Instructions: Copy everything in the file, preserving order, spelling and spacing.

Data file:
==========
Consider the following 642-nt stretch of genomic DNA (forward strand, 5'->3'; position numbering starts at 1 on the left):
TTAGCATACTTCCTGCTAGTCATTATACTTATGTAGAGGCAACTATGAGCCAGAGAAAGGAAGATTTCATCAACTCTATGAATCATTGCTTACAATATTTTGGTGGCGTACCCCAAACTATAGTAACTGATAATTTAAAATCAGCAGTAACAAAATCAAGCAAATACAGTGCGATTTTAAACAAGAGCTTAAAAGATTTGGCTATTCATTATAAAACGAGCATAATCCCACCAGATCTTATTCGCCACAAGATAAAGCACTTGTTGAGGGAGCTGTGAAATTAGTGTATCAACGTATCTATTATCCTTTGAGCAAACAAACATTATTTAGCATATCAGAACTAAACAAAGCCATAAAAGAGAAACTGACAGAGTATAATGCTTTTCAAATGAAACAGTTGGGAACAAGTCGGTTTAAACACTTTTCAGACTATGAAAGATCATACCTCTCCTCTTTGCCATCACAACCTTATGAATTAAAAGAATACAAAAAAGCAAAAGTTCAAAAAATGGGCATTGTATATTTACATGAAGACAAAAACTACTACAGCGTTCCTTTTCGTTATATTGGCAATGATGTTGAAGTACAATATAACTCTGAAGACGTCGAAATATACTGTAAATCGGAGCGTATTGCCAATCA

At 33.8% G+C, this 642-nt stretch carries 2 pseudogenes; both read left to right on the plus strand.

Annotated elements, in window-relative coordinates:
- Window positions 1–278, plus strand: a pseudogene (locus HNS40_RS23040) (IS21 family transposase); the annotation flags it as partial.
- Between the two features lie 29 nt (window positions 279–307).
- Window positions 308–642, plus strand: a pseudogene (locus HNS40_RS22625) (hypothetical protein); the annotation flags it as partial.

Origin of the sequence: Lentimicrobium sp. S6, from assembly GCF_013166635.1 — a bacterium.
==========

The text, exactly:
Consider the following 642-nt stretch of genomic DNA (forward strand, 5'->3'; position numbering starts at 1 on the left):
TTAGCATACTTCCTGCTAGTCATTATACTTATGTAGAGGCAACTATGAGCCAGAGAAAGGAAGATTTCATCAACTCTATGAATCATTGCTTACAATATTTTGGTGGCGTACCCCAAACTATAGTAACTGATAATTTAAAATCAGCAGTAACAAAATCAAGCAAATACAGTGCGATTTTAAACAAGAGCTTAAAAGATTTGGCTATTCATTATAAAACGAGCATAATCCCACCAGATCTTATTCGCCACAAGATAAAGCACTTGTTGAGGGAGCTGTGAAATTAGTGTATCAACGTATCTATTATCCTTTGAGCAAACAAACATTATTTAGCATATCAGAACTAAACAAAGCCATAAAAGAGAAACTGACAGAGTATAATGCTTTTCAAATGAAACAGTTGGGAACAAGTCGGTTTAAACACTTTTCAGACTATGAAAGATCATACCTCTCCTCTTTGCCATCACAACCTTATGAATTAAAAGAATACAAAAAAGCAAAAGTTCAAAAAATGGGCATTGTATATTTACATGAAGACAAAAACTACTACAGCGTTCCTTTTCGTTATATTGGCAATGATGTTGAAGTACAATATAACTCTGAAGACGTCGAAATATACTGTAAATCGGAGCGTATTGCCAATCA

At 33.8% G+C, this 642-nt stretch carries 2 pseudogenes; both read left to right on the plus strand.

Annotated elements, in window-relative coordinates:
- Window positions 1–278, plus strand: a pseudogene (locus HNS40_RS23040) (IS21 family transposase); the annotation flags it as partial.
- Between the two features lie 29 nt (window positions 279–307).
- Window positions 308–642, plus strand: a pseudogene (locus HNS40_RS22625) (hypothetical protein); the annotation flags it as partial.

Origin of the sequence: Lentimicrobium sp. S6, from assembly GCF_013166635.1 — a bacterium.